Welcome to our community

Be a part of something great, join today!

Find n

  • Thread starter
  • Admin
  • #1

anemone

MHB POTW Director
Staff member
Feb 14, 2012
3,909
Find all positive integers $n$ for which the equation $(x^2+y^2)^n=(xy)^{2014}$ has positive integer solutions.
 

Opalg

MHB Oldtimer
Staff member
Feb 7, 2012
2,785
Find all positive integers $n$ for which the equation $(x^2+y^2)^n=(xy)^{2014}$ has positive integer solutions.
I looked for solutions in which $x$ and $y$ are both equal to the same power of $2$.

So suppose that $x=y=2^k$. Then the equation becomes $\bigl(2^{2k+1}\bigr)^n = \bigl(2^{2k}\bigr)^{2014}$,
$2^{(2k+1)n} = 2^{4028k}$,
$(2k+1)n = 4028k = 4*19*53k$.
Since $k$ and $2k+1$ are co-prime, it follows that $2k+1$ must be an odd divisor of $4028$, namely $19$, $53$ or $19*53 = 1007$. The corresponding values of $k$ are $9$, $26$ and $503$. That gives these three solutions to the problem:

$x=y=2^9, \ n = 4*53*9 = 1908$,

$x=y=2^{26}, \ n = 4*19*26 = 1976$,

$x=y=2^{503}, \ n = 4*503 = 2012$.

That's as far as I can go. I believe that those three solutions should be the only ones, but I can't see how to prove that there are no others.
 
  • Thread starter
  • Admin
  • #3

anemone

MHB POTW Director
Staff member
Feb 14, 2012
3,909
Thanks Opalg for your participation and the partial solution, which your answer is definitely correct.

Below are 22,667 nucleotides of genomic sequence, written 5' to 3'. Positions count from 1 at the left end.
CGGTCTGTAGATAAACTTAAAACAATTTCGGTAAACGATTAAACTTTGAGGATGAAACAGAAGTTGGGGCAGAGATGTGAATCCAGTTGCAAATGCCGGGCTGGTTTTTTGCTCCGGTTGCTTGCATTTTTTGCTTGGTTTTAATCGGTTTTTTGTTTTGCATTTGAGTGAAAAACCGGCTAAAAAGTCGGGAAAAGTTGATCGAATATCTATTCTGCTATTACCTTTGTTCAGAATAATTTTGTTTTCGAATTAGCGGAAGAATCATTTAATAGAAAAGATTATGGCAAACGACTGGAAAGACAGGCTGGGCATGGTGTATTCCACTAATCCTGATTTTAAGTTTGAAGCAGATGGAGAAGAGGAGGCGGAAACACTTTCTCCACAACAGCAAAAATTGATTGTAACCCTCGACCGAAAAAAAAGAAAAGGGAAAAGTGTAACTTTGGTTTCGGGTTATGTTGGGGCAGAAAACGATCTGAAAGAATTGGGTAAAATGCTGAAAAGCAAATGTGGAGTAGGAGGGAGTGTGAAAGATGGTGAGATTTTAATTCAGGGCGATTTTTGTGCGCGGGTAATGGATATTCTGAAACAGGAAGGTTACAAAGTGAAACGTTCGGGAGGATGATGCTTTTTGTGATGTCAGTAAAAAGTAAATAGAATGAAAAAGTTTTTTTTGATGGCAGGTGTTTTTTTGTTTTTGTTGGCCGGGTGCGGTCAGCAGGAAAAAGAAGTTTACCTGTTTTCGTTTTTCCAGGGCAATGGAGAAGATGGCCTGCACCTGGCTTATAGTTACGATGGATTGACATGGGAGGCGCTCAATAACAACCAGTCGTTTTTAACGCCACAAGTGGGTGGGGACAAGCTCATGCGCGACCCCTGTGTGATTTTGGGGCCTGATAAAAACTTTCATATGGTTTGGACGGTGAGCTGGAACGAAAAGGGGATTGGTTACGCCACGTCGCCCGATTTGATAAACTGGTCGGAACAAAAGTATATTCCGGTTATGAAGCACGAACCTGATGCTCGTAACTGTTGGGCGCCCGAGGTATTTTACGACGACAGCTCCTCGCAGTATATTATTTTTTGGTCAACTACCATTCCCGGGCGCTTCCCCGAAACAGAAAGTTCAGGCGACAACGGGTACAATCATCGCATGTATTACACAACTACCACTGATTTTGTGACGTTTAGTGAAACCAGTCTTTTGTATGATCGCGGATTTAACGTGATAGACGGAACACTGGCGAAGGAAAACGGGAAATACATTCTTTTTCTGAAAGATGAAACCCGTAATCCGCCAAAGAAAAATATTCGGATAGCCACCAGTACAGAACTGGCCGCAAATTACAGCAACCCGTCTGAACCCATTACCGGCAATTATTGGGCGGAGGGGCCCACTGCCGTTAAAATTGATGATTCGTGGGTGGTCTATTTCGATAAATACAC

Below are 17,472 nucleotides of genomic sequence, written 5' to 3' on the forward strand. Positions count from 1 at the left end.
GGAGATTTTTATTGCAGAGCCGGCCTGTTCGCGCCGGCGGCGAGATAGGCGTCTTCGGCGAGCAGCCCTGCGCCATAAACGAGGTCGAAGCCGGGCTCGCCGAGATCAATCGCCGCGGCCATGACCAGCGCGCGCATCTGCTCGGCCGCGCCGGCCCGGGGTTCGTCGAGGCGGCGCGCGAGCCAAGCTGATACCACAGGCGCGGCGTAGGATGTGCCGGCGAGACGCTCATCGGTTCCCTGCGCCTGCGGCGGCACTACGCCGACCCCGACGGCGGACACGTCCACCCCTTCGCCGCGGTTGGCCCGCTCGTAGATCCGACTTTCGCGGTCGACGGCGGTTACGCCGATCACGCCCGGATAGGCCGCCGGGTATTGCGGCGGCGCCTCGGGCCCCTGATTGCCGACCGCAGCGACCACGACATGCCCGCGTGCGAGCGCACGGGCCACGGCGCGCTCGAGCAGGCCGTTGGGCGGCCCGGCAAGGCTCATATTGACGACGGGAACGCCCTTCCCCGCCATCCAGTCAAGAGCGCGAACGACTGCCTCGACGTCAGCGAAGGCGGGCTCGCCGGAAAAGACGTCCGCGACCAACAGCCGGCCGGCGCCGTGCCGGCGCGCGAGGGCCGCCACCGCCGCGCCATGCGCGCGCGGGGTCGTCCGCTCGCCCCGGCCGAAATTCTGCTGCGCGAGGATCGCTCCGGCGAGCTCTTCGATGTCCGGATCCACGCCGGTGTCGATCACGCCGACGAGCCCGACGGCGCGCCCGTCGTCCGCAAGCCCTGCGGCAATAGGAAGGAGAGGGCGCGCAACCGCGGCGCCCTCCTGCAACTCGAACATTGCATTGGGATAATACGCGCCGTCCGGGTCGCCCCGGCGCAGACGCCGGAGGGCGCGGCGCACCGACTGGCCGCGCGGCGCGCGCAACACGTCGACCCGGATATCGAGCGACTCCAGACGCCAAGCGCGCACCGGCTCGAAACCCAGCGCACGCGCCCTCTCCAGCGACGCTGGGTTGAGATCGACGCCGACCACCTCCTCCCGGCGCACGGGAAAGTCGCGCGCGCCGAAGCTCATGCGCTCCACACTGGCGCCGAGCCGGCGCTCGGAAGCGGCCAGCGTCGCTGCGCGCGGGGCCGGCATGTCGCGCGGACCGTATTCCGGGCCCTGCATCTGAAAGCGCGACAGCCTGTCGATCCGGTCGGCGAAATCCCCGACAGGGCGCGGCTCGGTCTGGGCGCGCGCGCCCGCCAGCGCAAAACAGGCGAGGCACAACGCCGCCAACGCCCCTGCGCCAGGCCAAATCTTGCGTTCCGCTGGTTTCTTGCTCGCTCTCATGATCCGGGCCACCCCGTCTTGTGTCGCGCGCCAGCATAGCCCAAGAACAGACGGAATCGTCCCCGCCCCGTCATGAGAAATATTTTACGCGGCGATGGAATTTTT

I will post the model solution below, I hope you and the readers will enjoy reading the solution.
Assume that $(x^2+y^2)^n=(xy)^{2014}$ holds for some positive integers $n,\,x$ and $y$. From $x^2+y^2\ge 2xy>xy$ it follows that $n<2014$. Let $d=\gcd(x,\,y)$ and $a=\dfrac{x}{d}$, $b=\dfrac{y}{d}$. Then $d^{2n}(a^2+b^2)^n=d^{2\cdot 2014}(ab)^{2014}$, which gives the equality $(a^2+b^2)^n=d^{2\cdot (2014-n)}(ab)^{2014}$. As $b$ divides the right side of this equality, $(a^2+b^2)^n$ is divisible by $b$ as well. But because $\gcd(a,\,b)=1$, also $\gcd(a^2,\,b)=1$ and $\gcd(a^2+b^2,\,b)=1$ whence $\gcd((a^2+b^2)^n,\,b)=1$, so the only possibility is $b=1$. Due to symmetry, also, $a=1$. The above equality now takes the form $2^n=d^{2\cdot(2014-n)}$. Therefore, $d=2^k$ for some $k$ and $n=2k\cdot(2014-n)$, whence $n\cdot(2k+1)=4k\cdot 1007$. Since $\gcd(2k+1,\,4)=1$ and $\gcd(2k+1,\,k)=1$, $2k+1$ divides 1007. As $1007=19\cdot 53$ and $n$ has to be positive, the possible values for $k$ are 9, 26 and 503, and the corresponding values of $n$ are 1908, 1976 and 2012.